NAPA – The Raiders quarterbacks have cameras on their helmets. They have cameras on cornerbacks and strong safeties. Players wear monitors that track their pulse, workload, speed and distance run. Everything from passes to punts get tracked and logged and analyzed by this team and most others across the NFL.
The team has video boards on the practice field, so players can watch reps live or in replay form.
The Raiders are a modern operation. Head coach Jon Gruden, however, is a mix of new and old school.
That’s why, every now and then, he unearths some blasts from the past.
“He’s bringing up film from like 1976 when you didn’t even think they had film,” tight end Jared Cook said. “Like grainy film where you can barely see the players. He has that knowledge. He’s been watching football since he was a kid and he’s been in the league since he was a kid. Everything that you’re seeing and everything he’s teaching you is things from his background, not only current background but pre-dates 1987 which is when I was born.”
Gruden reached into the archives for a reason. Old game tape is a teaching tool in terms of schematics and creating an appreciation for those that played before.
“I’m just trying to make some points,” Gruden said. “There were some guys that played the game that were pretty good. I think they love it. They love seeing Barry Sanders. I think they love seeing Joe Montana in the two-minute drill. I had a couple of young guys get up there, they didn’t know who Jack Tatum was. They didn’t know who Art Shell was. Part of that is having a respect for the league that you’re in and the guys that came before you.
“You try to accomplish a lot. You only have them for so long. You try to keep their attention span. Then all of a sudden, man, there’s Dan Marino. Man, I didn’t know he had that quick of a release. Geez, he was pretty good. A lot of these guys never heard of Mark Cooper or Mark Clayton. I think they like it. You can make some points, show some great routes and also teach them a little bit about the people that came before you.”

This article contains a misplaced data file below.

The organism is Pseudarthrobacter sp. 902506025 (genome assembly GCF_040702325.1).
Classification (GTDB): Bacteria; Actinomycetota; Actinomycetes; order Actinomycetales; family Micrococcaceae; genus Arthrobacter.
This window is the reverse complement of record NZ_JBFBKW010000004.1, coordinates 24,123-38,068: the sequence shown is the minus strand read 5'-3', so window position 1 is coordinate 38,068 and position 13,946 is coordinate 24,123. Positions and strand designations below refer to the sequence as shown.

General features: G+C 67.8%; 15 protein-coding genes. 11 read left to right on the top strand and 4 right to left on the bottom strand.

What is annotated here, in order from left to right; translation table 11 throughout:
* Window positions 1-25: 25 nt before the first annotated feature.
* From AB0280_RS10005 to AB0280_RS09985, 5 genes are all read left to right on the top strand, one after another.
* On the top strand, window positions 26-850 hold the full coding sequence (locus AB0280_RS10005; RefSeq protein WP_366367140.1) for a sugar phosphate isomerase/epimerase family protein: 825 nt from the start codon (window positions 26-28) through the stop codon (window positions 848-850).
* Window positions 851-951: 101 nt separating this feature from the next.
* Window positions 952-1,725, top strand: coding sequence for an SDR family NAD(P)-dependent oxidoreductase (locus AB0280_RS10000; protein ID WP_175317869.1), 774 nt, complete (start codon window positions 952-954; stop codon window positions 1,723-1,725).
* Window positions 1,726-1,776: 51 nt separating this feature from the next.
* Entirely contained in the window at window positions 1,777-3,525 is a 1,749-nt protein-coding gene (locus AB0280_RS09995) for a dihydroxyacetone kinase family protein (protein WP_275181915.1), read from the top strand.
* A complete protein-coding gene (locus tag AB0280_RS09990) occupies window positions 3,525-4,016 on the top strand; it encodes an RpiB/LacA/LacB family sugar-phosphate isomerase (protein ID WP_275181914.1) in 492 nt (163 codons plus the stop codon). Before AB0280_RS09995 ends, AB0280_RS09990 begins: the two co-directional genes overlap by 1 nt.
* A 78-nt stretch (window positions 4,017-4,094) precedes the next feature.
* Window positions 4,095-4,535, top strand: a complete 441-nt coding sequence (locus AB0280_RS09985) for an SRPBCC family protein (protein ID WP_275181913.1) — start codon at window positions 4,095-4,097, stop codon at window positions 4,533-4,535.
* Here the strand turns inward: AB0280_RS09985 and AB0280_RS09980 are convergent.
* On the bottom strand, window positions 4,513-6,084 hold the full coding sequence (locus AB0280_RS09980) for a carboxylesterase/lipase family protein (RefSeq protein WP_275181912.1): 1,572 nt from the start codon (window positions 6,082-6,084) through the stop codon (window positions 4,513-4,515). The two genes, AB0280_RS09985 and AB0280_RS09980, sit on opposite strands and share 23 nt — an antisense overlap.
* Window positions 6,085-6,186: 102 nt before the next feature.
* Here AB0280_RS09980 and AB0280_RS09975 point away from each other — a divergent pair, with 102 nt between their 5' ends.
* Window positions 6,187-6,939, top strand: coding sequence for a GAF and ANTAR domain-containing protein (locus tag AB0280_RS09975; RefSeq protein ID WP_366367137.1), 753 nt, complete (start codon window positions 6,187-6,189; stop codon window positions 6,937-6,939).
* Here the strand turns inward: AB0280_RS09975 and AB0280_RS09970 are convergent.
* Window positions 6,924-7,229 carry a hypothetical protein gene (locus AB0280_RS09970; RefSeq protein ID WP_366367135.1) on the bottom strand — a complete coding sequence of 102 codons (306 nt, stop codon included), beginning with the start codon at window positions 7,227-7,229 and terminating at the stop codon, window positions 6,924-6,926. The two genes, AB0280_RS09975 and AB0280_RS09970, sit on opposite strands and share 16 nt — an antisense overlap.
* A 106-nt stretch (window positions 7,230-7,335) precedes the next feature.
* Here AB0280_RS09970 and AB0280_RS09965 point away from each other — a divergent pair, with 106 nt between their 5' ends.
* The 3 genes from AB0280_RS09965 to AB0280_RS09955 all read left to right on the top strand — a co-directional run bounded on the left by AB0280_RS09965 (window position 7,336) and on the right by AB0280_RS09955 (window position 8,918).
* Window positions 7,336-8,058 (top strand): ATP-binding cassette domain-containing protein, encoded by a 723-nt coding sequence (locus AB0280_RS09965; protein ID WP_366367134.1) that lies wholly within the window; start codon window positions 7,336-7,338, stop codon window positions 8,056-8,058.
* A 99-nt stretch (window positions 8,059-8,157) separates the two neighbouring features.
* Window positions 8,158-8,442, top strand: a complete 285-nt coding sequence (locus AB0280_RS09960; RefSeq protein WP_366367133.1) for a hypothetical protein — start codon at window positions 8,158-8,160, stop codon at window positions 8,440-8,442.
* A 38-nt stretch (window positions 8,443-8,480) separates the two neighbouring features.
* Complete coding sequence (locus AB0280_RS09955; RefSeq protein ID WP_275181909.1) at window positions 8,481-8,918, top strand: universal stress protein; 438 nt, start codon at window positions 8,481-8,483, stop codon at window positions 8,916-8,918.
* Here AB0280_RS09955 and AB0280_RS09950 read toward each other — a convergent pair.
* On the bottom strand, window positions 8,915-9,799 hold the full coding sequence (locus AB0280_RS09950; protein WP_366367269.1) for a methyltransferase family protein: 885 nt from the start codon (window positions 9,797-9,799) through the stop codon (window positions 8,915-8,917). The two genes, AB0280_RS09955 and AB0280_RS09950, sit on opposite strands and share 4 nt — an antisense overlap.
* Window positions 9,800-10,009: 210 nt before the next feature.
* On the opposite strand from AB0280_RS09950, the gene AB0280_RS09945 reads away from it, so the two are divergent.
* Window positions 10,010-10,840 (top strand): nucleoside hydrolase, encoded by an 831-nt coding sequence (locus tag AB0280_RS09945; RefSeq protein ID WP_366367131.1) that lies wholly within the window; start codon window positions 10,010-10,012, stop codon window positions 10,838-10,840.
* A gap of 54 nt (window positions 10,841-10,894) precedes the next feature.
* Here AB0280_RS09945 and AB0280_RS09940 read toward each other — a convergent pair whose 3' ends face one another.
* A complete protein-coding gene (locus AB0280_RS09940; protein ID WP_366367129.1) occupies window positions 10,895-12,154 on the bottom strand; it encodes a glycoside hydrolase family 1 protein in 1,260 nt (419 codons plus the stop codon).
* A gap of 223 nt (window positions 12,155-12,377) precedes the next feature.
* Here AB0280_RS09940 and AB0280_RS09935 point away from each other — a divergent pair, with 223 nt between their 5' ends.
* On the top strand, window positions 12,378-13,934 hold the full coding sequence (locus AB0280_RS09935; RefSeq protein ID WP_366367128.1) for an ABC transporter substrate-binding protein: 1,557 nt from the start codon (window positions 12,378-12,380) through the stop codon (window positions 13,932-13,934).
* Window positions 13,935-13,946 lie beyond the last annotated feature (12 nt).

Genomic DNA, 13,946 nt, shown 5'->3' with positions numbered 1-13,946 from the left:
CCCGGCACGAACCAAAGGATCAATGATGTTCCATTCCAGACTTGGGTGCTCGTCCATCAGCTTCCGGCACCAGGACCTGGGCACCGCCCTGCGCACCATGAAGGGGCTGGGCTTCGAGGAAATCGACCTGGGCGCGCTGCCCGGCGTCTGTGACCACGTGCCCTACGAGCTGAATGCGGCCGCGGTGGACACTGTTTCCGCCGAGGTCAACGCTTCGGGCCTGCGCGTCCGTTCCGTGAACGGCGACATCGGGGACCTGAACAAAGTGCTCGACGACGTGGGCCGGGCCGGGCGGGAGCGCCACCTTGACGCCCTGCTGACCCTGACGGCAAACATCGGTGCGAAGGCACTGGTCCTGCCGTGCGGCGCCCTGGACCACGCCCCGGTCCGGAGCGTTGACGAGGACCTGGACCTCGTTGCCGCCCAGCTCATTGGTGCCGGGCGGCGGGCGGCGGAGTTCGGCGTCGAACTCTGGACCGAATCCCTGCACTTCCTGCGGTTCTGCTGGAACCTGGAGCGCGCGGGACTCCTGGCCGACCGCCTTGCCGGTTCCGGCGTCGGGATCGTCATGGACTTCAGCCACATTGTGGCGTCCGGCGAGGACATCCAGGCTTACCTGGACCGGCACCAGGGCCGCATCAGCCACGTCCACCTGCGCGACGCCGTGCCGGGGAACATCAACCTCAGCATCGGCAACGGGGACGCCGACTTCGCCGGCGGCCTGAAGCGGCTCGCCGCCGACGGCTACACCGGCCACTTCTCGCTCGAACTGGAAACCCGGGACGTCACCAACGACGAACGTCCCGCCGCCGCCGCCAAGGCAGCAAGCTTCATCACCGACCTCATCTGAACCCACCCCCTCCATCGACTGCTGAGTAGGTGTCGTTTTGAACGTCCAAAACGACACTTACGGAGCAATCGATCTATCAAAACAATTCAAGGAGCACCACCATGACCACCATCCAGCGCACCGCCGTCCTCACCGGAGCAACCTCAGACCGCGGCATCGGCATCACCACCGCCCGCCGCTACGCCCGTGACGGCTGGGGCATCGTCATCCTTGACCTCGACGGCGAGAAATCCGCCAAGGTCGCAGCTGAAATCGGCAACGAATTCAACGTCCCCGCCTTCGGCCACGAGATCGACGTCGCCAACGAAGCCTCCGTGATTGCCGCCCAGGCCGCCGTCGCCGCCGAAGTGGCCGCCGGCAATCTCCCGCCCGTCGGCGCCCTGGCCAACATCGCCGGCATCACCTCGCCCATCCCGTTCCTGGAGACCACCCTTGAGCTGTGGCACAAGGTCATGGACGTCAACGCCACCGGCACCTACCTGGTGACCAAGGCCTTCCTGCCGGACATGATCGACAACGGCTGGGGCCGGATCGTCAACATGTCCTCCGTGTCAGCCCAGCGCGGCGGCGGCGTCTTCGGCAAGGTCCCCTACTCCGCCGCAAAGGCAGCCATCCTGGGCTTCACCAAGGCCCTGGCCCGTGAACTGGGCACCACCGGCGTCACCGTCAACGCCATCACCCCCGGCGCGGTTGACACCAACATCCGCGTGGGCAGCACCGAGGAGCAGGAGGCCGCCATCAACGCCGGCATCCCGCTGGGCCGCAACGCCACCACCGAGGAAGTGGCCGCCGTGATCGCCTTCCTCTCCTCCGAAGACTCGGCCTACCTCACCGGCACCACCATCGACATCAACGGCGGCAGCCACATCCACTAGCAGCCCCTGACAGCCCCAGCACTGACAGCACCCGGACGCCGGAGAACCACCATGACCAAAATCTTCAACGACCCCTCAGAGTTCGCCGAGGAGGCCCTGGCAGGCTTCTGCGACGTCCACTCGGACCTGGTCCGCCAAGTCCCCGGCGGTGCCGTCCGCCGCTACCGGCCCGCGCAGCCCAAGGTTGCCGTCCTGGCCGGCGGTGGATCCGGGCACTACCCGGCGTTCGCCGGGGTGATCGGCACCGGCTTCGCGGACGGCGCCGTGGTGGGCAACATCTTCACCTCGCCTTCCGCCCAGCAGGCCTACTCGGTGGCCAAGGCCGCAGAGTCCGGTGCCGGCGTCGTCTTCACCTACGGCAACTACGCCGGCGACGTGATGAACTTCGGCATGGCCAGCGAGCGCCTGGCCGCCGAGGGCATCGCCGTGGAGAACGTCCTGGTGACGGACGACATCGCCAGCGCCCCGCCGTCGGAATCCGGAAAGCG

Gruden’s offense sprouted from something before it, and it continues to evolve into this modern era. He gets teased about his comment saying he’ll take the game back to 1998 -- he won’t; that was a bit overblown – or liking an old remote control over a new one.
He’s firmly planted in this age, but acts as a bridge to a bygone era where some quality football was played.
“You know [Tom] Landry and [Bill] Walsh and Chuck Noll weren’t bad coaches,” Gruden said. “They did some good things. They did some good things from a fundamental drill standpoint, too. Showing guys the drills that Jerry Rice did. Showing them how Roger Craig practiced. Those can be great teaching moments. Look, we’re not running a 1964 operation here. But there are some things that happened in 1964 that were pretty damn good. If you don’t think so, go ahead and have a nice day.”